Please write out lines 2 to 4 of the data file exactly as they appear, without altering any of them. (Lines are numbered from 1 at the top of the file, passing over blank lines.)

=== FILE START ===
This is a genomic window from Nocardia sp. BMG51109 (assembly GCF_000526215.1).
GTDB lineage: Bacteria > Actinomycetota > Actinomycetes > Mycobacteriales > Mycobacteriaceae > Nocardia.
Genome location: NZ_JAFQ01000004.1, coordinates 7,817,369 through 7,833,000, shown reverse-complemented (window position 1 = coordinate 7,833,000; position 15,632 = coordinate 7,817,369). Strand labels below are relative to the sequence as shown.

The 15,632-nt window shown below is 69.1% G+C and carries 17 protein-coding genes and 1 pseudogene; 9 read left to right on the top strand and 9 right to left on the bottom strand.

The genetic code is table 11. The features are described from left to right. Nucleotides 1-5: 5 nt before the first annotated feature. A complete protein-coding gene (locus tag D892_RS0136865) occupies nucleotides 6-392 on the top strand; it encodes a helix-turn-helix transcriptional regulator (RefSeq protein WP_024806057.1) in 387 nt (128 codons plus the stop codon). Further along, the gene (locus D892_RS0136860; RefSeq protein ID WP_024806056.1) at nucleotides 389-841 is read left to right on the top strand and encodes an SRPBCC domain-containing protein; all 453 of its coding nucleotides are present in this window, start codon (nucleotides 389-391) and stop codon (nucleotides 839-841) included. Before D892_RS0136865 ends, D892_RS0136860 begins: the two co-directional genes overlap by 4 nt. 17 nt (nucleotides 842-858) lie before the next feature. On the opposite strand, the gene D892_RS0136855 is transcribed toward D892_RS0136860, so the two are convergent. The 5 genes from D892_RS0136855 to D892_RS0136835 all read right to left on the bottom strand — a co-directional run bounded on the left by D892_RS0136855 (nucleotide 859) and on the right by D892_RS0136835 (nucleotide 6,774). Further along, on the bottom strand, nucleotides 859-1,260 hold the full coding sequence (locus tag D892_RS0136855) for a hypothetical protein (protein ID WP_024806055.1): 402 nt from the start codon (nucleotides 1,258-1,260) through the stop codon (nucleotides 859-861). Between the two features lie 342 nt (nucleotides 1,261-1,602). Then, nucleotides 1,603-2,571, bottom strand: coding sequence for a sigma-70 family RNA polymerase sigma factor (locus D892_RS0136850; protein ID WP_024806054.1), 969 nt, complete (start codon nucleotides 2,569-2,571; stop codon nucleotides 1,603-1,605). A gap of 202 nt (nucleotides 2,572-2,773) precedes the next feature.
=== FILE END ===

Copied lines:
GTDB lineage: Bacteria > Actinomycetota > Actinomycetes > Mycobacteriales > Mycobacteriaceae > Nocardia.
Genome location: NZ_JAFQ01000004.1, coordinates 7,817,369 through 7,833,000, shown reverse-complemented (window position 1 = coordinate 7,833,000; position 15,632 = coordinate 7,817,369). Strand labels below are relative to the sequence as shown.

The 15,632-nt window shown below is 69.1% G+C and carries 17 protein-coding genes and 1 pseudogene; 9 read left to right on the top strand and 9 right to left on the bottom strand.